Composition of Fredholm Operators

If $ST$ is a Fredholm operator, then show that $T$ is Fredholm if and only if $S$ is Fredholm.

• @Aaron I tried to use the fact that $T$ is Fredholm iff $T=I+F$, where $F$ is a finite dimensional operator, it worked in one direction but not the other. – i.a.m Jan 30 '13 at 7:00

$\DeclareMathOperator{\coker}{coker}\DeclareMathOperator{\index}{ind}$Using the definition that a Fredholm operator is an operator $F \colon X \to Y$ for which both $\ker{F}$ and $\coker{F} = Y/F(X)$ are finite-dimensional this really is an exercise in linear (or homological) algebra. Notice that the requirement that that $F(X)$ be closed in $Y$ is automatic: Is the closedness of the image of a Fredholm operator implied by the finiteness of the codimension of its image?

For every composition $ST$ of linear maps $S$ and $T$ there is an exact sequence of vector spaces $$0 \to \ker{T} \to \ker{ST} \to \ker{S} \to \coker{T} \to \coker{ST} \to \coker{S} \to 0.$$ Since $ST$ is Fredholm, $\ker{ST}$ and $\coker{ST}$ are finite-dimensional. Therefore $\ker{T}$ and $\coker{S}$ are finite-dimensional, being a subspace and a quotient of a finite-dimensional space.

We are given the additional information that either $\ker{S}$ or $\coker{T}$ is finite-dimensional, depending on whether $S$ or $T$ is Fredholm. Thus, we know that five out of six of the vector spaces in the exact sequence are finite-dimensional, hence so is the sixth.

In other words, we can read off this sequence:

If two out of the three operators $S$, $T$ and $ST$ are Fredholm then so is the third.

Incidentally, this also gives a quick proof of the additivity of the Fredholm index: recall that the index of a Fredholm operator is $\index{F} = \dim{\ker{F}} - \dim{\coker{F}}$.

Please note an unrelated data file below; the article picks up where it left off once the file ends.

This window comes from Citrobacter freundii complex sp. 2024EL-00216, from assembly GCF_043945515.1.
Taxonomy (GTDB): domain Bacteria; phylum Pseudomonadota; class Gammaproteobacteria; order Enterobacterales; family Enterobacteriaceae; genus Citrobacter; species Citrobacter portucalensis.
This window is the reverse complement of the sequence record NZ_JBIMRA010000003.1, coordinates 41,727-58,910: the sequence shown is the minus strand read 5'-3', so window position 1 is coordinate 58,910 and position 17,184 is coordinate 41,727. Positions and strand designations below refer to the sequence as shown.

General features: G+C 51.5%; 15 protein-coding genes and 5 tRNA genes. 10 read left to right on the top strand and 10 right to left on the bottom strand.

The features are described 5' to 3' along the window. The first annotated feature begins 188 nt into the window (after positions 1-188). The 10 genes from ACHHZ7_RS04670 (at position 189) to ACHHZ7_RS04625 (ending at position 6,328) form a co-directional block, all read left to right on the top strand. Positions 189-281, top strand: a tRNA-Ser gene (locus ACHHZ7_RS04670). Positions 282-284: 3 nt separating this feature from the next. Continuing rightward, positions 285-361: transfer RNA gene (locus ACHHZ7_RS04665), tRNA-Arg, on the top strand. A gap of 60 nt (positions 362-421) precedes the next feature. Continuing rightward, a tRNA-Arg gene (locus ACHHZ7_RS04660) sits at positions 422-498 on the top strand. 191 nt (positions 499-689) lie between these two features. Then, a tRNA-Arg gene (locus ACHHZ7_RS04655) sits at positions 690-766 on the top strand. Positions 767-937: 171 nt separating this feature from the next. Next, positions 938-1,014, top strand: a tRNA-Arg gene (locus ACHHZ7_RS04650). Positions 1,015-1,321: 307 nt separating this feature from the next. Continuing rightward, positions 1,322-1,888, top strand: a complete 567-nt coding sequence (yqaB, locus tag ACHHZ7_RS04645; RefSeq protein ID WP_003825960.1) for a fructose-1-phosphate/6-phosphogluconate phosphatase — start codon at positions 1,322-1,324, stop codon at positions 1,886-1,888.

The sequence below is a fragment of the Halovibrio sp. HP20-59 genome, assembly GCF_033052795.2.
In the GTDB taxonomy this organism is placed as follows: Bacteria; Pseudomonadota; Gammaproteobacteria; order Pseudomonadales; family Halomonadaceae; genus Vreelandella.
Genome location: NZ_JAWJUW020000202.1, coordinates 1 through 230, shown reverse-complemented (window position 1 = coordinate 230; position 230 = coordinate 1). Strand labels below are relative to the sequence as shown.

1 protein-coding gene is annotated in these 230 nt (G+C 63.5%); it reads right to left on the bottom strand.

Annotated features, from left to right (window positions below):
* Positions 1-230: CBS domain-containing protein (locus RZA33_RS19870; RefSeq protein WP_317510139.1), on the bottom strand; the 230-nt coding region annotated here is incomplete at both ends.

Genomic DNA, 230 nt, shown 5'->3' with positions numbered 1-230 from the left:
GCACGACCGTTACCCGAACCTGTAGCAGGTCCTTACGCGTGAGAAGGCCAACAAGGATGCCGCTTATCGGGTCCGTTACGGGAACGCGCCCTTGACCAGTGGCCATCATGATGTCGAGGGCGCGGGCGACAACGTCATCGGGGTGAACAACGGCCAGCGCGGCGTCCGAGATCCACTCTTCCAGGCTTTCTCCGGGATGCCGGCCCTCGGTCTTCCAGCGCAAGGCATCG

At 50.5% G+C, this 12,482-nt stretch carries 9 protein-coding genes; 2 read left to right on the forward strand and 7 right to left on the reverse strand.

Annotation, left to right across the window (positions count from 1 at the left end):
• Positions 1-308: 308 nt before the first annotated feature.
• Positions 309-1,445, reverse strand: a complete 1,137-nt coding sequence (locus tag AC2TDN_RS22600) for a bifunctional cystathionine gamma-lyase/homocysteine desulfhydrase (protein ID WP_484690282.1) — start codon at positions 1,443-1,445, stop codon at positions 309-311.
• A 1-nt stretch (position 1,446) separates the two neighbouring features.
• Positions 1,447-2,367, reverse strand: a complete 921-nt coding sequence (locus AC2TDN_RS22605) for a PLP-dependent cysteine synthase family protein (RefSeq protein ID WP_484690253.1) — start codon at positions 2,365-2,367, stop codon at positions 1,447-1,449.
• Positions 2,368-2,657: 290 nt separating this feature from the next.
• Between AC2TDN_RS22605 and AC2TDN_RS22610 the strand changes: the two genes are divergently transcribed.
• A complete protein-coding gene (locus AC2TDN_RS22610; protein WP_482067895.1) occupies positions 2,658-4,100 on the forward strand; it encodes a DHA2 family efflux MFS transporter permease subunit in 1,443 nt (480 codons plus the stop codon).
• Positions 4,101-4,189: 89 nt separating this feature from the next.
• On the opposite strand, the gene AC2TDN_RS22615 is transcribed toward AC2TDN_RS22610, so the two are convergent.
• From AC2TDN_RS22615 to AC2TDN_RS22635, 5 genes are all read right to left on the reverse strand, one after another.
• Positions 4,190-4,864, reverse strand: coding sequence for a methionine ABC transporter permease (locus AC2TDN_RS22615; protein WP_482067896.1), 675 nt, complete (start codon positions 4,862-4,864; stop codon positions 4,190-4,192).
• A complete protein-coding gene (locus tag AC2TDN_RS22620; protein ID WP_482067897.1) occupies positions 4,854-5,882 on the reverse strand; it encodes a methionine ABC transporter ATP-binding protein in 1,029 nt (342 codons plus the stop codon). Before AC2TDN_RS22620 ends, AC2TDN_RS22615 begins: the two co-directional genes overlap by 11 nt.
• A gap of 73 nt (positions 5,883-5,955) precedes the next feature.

From the above sequence and the fact that an exact complex has zero Euler characteristic we get $$0 = \dim{\ker{T}} - \dim\ker{ST} + \dim{\ker{S}} - \dim{\coker{T}}+\dim{\coker{ST}} -\dim{\coker{S}}$$ which is immediately rearranged to $$\index ST = \index S + \index T.$$

• Thank you for solving the question – i.a.m Jan 31 '13 at 10:12
• "Thus, we know that five out of six of the vector spaces in the exact sequence are finite-dimensional, hence so is the sixth." Could you please explain why that happens? Also, if we only knew that $S$ and $T$ were Fredholm, could we conclude that $ST$ is? – Guillermo Mosse Jun 30 '17 at 23:36
• @SeñorBilly: The key fact is that if $0 \to X \to Y \to Z \to 0$ is exact and if $X$ and $Y$ are finite dimensional (f.d.), then so is $X$. (Indeed, $Y \cong X \oplus Z$.) One can apply this, for example, to see that $\ker ST$ is finite if both $\ker S$ and $\ker T$ are finite. Indeed, since $\ker S$ is f.d., the image of $\ker ST$ is f.d. and since the sequence is exact, the sequence $0 \to \ker T \to \ker ST \to {\rm image}(\ker ST) \to 0$ is exact. Other dimensions can seen to be finite using similar tricks. – Chris Judge Jul 11 '17 at 20:30

What you want to use, if possible, is the definition that $A \in B(H)$ is Fredholm if and only if there exists some $B \in B(H)$ such that $AB = I \bmod K(H)$ and $BA = I \bmod K(H)$. If you don't mind a little bit more machinery, recalling that $K(H)$ is a closed, two-sided $\ast$-ideal in the $C^\ast$-algebra $B(H)$, we can equivalently say that $A$ is Fredholm if and only if the image $[A]$ of $A$ in the Calkin algebra $Q(H) := B(H)/K(H)$ is invertible (i.e., with inverse $[A]^{-1} = [B]$).

With all this in mind, then, consider why the following observation is true:

Let $R$ be a unital ring, let $a$, $b \in R$, and suppose that $ab$ is invertible. Then $a$ is invertible if and only if $b$ is invertible.

EDIT: In the more general case where $A \in B(H_1,H_2)$, we have that $A$ is Fredholm if and only if there exists some $B \in B(H_2,H_1)$ such that $AB = I_{H_2} \bmod K(H_2)$ and $BA = I_{H_1} \bmod K(H_1)$. Given that $K(H_i)$ is a two-sided ideal of $B(H_i)$ for $i=1,2$, the essential elementary observation is the following:

Let $t : E \to F$ and $s : F \to G$, and suppose that $st : E \to G$ is bijective. Then $s$ is bijective if and only if $t$ is bijective.

Of course, you can't apply this literally, but rather have to think about invertibility modulo compacts on $H_1$ and on $H_2$.

• cacic What if $T\in B(X,Y)$ and $S\in B(Y,Z)$ can we should be able to do it. – i.a.m Jan 30 '13 at 22:55
• @i.a.m Indeed you can---see my expanded answer. – Branimir Ćaćić Jan 30 '13 at 23:09
• The same proof works for Fredholm operators on Banach spaces (Riesz-Schauder theorem). Both the $\ast$-structure and the Hilbert space structure are irrelevant. – Martin Jan 30 '13 at 23:51